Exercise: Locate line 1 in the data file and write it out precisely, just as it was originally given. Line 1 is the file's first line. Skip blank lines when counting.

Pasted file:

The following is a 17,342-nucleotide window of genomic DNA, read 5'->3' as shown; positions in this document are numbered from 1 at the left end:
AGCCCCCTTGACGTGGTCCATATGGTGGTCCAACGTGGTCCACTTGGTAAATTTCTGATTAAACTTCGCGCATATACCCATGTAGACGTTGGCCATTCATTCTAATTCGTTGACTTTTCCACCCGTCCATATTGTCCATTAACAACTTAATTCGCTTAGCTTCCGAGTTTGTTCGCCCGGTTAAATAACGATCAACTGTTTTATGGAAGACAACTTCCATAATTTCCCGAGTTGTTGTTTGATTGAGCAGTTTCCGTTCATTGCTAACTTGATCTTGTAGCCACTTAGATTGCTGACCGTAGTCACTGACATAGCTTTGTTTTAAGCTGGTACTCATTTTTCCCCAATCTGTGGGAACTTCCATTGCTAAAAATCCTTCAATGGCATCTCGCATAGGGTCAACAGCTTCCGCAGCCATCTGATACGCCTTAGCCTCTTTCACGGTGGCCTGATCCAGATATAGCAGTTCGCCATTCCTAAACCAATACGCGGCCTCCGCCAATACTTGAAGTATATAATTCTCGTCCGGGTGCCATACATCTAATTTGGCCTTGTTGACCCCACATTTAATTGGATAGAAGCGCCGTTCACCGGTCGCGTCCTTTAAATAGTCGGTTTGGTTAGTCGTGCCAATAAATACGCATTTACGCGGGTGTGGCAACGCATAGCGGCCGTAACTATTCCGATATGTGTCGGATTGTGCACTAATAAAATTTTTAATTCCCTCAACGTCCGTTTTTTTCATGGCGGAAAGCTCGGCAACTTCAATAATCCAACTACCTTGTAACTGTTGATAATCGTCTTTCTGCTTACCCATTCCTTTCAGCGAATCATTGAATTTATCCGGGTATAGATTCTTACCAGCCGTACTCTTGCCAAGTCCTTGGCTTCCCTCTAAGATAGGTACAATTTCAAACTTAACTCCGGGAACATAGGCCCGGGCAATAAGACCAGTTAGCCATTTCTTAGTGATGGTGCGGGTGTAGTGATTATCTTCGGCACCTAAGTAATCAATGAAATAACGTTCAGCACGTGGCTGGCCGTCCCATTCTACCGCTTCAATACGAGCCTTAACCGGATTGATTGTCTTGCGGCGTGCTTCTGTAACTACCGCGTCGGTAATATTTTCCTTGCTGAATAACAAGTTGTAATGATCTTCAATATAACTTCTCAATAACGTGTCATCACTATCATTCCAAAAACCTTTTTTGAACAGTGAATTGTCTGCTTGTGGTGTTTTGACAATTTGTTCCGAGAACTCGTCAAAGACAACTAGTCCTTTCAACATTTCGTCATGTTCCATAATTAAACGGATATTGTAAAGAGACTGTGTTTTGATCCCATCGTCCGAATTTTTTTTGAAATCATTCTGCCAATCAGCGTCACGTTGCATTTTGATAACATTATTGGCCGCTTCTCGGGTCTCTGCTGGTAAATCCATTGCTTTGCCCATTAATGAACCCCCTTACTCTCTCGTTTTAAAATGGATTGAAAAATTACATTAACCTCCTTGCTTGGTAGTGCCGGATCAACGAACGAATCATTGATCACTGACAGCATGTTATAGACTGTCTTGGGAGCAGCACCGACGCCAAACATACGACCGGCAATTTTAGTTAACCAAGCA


The following is a 17,342-nucleotide window of genomic DNA, read 5'->3' as shown; positions in this document are numbered from 1 at the left end: